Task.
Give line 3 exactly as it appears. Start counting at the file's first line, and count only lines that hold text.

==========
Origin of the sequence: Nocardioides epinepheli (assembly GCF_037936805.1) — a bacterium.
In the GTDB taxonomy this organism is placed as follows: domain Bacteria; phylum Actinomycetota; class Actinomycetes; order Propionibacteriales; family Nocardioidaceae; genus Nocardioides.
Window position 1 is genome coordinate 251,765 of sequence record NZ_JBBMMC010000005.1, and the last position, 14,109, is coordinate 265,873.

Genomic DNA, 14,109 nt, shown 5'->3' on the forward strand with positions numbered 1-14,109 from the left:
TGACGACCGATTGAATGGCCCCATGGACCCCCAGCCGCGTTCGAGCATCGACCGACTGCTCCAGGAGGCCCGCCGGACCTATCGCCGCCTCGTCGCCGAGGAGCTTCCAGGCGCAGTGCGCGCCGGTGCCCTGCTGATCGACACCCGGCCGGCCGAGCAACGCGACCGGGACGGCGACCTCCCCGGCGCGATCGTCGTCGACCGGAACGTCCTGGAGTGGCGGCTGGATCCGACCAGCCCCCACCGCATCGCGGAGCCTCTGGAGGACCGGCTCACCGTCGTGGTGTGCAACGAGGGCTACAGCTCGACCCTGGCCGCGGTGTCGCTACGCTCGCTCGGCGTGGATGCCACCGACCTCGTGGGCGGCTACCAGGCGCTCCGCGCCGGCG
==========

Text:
Window position 1 is genome coordinate 251,765 of sequence record NZ_JBBMMC010000005.1, and the last position, 14,109, is coordinate 265,873.